Three deer killed by hunters during the 2012 firearms season have tested positive for chronic wasting disease, the Pennsylvania Game Commission announced Friday.
Two of the deer were shot in Blair County, and the other was killed in Bedford County.
The cases mark the first time that chronic wasting disease has been found in Pennsylvania's wild deer. The state's first case in October was in a captive deer on an Adams County deer farm.
Chronic wasting disease is a degenerative brain illness that affects elk, mule deer and white-tailed deer. The disease is fatal to the animals, but there is no evidence it can be transmitted to humans, according to the U.S. Centers for Disease Control and Prevention and The World Health Organization.
The Game Commission said the disease was detected in tissue samples it collected during annual deer aging field checks. The agency is working to identify the hunters who shot the deer to confirm where the animals were killed.
"The three CWD-positives were part of 2,945 deer sampled for the disease statewide," Game Commission executive director Carl Roe said. "To date, we have received test results from 1,500 samples, including these three positive samples. Results from the remaining samples should be available in the next few weeks."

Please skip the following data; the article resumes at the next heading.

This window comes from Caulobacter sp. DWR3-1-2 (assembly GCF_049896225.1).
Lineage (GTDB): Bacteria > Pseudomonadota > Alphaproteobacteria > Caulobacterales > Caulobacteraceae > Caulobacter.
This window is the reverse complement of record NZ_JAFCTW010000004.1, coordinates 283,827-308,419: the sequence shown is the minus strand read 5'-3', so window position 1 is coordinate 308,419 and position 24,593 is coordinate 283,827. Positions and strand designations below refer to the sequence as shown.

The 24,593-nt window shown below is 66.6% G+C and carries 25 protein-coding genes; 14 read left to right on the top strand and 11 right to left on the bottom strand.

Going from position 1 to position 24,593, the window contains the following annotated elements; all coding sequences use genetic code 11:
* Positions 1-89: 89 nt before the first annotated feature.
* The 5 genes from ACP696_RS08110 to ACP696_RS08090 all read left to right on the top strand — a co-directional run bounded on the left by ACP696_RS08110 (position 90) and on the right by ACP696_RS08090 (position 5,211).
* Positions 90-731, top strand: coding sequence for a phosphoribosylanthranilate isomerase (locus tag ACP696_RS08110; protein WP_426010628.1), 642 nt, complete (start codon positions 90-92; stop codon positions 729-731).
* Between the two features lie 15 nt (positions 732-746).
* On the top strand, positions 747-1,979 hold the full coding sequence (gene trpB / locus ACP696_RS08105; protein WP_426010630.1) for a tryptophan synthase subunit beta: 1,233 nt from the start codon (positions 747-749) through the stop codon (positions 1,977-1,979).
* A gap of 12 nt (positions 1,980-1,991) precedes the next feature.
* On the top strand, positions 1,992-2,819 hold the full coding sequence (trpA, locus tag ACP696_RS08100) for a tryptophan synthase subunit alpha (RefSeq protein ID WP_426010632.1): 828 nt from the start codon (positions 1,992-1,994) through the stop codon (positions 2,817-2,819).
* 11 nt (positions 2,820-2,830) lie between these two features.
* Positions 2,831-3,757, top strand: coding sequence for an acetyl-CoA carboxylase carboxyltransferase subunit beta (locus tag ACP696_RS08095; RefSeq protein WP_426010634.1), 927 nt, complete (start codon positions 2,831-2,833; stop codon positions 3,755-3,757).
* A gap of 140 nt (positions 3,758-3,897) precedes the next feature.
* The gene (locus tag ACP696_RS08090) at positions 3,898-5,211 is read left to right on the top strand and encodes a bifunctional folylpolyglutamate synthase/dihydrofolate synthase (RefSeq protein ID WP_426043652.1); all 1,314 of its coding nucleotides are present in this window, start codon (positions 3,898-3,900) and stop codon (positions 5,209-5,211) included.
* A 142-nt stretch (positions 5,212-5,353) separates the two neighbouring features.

More then 2,000 additional deer were tested in a disease management area in Adams and York counties, established after the discovery of the disease on the deer farm in New Oxford. Roe said chronic wasting disease was not found in any of those deer.
The discovery may prompt changes to hunting regulations, but no decisions have been made. The Game Commission has scheduled a news conference for Monday at 2 p.m.
Chronic wasting disease was first discovered in Colorado captive mule deer in 1967. It has since been detected in 22 states and Canadian provinces, including New York, West Virginia and Maryland.
Pennsylvania has been testing deer for the disease for 15 years.